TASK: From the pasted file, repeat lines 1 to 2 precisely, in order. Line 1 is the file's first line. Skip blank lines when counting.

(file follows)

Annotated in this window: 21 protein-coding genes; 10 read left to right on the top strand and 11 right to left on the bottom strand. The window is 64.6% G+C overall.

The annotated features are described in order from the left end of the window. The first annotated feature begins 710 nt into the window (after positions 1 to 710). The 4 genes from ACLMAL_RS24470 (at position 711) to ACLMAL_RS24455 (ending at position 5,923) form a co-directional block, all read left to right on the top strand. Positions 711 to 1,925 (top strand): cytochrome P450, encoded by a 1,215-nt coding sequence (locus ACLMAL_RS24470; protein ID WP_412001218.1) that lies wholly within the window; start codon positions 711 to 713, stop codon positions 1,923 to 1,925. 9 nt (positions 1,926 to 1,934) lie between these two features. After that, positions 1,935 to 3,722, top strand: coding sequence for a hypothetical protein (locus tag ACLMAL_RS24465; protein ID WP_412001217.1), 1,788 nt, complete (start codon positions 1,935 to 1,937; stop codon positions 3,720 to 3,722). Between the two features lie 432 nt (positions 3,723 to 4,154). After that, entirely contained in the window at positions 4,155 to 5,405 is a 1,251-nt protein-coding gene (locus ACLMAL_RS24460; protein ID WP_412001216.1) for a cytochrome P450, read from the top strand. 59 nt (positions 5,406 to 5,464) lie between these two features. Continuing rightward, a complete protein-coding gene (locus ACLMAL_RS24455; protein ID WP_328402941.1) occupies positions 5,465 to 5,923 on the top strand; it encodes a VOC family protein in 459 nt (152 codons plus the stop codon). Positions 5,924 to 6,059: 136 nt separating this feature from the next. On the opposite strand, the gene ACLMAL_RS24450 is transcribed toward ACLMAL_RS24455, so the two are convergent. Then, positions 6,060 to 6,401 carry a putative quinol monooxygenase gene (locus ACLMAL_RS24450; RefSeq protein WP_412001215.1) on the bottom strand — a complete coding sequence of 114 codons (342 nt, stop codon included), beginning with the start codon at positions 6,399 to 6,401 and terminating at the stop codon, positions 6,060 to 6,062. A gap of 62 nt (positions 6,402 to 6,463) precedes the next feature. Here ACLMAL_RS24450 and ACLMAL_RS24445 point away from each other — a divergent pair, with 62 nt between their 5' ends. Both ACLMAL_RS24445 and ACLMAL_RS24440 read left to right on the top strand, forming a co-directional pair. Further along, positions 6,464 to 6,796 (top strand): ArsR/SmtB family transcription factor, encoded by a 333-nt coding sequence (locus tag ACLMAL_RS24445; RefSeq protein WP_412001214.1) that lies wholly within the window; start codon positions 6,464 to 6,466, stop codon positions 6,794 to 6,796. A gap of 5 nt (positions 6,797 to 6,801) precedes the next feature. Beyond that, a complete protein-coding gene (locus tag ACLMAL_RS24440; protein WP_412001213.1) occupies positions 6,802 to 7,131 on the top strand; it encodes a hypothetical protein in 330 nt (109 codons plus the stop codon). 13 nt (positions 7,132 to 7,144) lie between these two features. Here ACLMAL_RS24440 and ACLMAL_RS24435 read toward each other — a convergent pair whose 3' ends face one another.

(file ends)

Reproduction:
Annotated in this window: 21 protein-coding genes; 10 read left to right on the top strand and 11 right to left on the bottom strand. The window is 64.6% G+C overall.

The annotated features are described in order from the left end of the window. The first annotated feature begins 710 nt into the window (after positions 1 to 710). The 4 genes from ACLMAL_RS24470 (at position 711) to ACLMAL_RS24455 (ending at position 5,923) form a co-directional block, all read left to right on the top strand. Positions 711 to 1,925 (top strand): cytochrome P450, encoded by a 1,215-nt coding sequence (locus ACLMAL_RS24470; protein ID WP_412001218.1) that lies wholly within the window; start codon positions 711 to 713, stop codon positions 1,923 to 1,925. 9 nt (positions 1,926 to 1,934) lie between these two features. After that, positions 1,935 to 3,722, top strand: coding sequence for a hypothetical protein (locus tag ACLMAL_RS24465; protein ID WP_412001217.1), 1,788 nt, complete (start codon positions 1,935 to 1,937; stop codon positions 3,720 to 3,722). Between the two features lie 432 nt (positions 3,723 to 4,154). After that, entirely contained in the window at positions 4,155 to 5,405 is a 1,251-nt protein-coding gene (locus ACLMAL_RS24460; protein ID WP_412001216.1) for a cytochrome P450, read from the top strand. 59 nt (positions 5,406 to 5,464) lie between these two features. Continuing rightward, a complete protein-coding gene (locus ACLMAL_RS24455; protein ID WP_328402941.1) occupies positions 5,465 to 5,923 on the top strand; it encodes a VOC family protein in 459 nt (152 codons plus the stop codon). Positions 5,924 to 6,059: 136 nt separating this feature from the next. On the opposite strand, the gene ACLMAL_RS24450 is transcribed toward ACLMAL_RS24455, so the two are convergent. Then, positions 6,060 to 6,401 carry a putative quinol monooxygenase gene (locus ACLMAL_RS24450; RefSeq protein WP_412001215.1) on the bottom strand — a complete coding sequence of 114 codons (342 nt, stop codon included), beginning with the start codon at positions 6,399 to 6,401 and terminating at the stop codon, positions 6,060 to 6,062. A gap of 62 nt (positions 6,402 to 6,463) precedes the next feature. Here ACLMAL_RS24450 and ACLMAL_RS24445 point away from each other — a divergent pair, with 62 nt between their 5' ends. Both ACLMAL_RS24445 and ACLMAL_RS24440 read left to right on the top strand, forming a co-directional pair. Further along, positions 6,464 to 6,796 (top strand): ArsR/SmtB family transcription factor, encoded by a 333-nt coding sequence (locus tag ACLMAL_RS24445; RefSeq protein WP_412001214.1) that lies wholly within the window; start codon positions 6,464 to 6,466, stop codon positions 6,794 to 6,796. A gap of 5 nt (positions 6,797 to 6,801) precedes the next feature. Beyond that, a complete protein-coding gene (locus tag ACLMAL_RS24440; protein WP_412001213.1) occupies positions 6,802 to 7,131 on the top strand; it encodes a hypothetical protein in 330 nt (109 codons plus the stop codon). 13 nt (positions 7,132 to 7,144) lie between these two features. Here ACLMAL_RS24440 and ACLMAL_RS24435 read toward each other — a convergent pair whose 3' ends face one another.